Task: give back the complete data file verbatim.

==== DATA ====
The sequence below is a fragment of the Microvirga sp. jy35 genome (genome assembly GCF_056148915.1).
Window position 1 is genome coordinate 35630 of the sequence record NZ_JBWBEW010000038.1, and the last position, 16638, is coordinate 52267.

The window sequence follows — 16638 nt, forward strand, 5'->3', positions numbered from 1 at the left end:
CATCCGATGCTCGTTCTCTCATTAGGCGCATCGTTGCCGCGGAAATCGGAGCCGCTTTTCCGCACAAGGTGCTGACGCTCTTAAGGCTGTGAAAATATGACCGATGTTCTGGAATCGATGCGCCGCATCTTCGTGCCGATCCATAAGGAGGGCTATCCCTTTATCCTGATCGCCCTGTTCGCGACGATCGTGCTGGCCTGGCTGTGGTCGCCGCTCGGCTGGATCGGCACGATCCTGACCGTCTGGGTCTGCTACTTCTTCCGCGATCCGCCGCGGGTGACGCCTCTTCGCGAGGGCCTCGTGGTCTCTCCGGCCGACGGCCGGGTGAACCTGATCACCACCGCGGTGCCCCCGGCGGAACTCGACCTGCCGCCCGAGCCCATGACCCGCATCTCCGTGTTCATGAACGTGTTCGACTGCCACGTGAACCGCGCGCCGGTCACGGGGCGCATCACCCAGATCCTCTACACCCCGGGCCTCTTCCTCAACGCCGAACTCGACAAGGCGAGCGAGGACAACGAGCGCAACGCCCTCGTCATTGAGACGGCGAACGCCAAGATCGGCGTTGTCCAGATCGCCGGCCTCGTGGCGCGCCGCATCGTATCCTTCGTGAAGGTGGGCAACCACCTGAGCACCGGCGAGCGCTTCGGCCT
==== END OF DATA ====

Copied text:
The sequence below is a fragment of the Microvirga sp. jy35 genome (genome assembly GCF_056148915.1).
Window position 1 is genome coordinate 35630 of the sequence record NZ_JBWBEW010000038.1, and the last position, 16638, is coordinate 52267.

The window sequence follows — 16638 nt, forward strand, 5'->3', positions numbered from 1 at the left end:
CATCCGATGCTCGTTCTCTCATTAGGCGCATCGTTGCCGCGGAAATCGGAGCCGCTTTTCCGCACAAGGTGCTGACGCTCTTAAGGCTGTGAAAATATGACCGATGTTCTGGAATCGATGCGCCGCATCTTCGTGCCGATCCATAAGGAGGGCTATCCCTTTATCCTGATCGCCCTGTTCGCGACGATCGTGCTGGCCTGGCTGTGGTCGCCGCTCGGCTGGATCGGCACGATCCTGACCGTCTGGGTCTGCTACTTCTTCCGCGATCCGCCGCGGGTGACGCCTCTTCGCGAGGGCCTCGTGGTCTCTCCGGCCGACGGCCGGGTGAACCTGATCACCACCGCGGTGCCCCCGGCGGAACTCGACCTGCCGCCCGAGCCCATGACCCGCATCTCCGTGTTCATGAACGTGTTCGACTGCCACGTGAACCGCGCGCCGGTCACGGGGCGCATCACCCAGATCCTCTACACCCCGGGCCTCTTCCTCAACGCCGAACTCGACAAGGCGAGCGAGGACAACGAGCGCAACGCCCTCGTCATTGAGACGGCGAACGCCAAGATCGGCGTTGTCCAGATCGCCGGCCTCGTGGCGCGCCGCATCGTATCCTTCGTGAAGGTGGGCAACCACCTGAGCACCGGCGAGCGCTTCGGCCT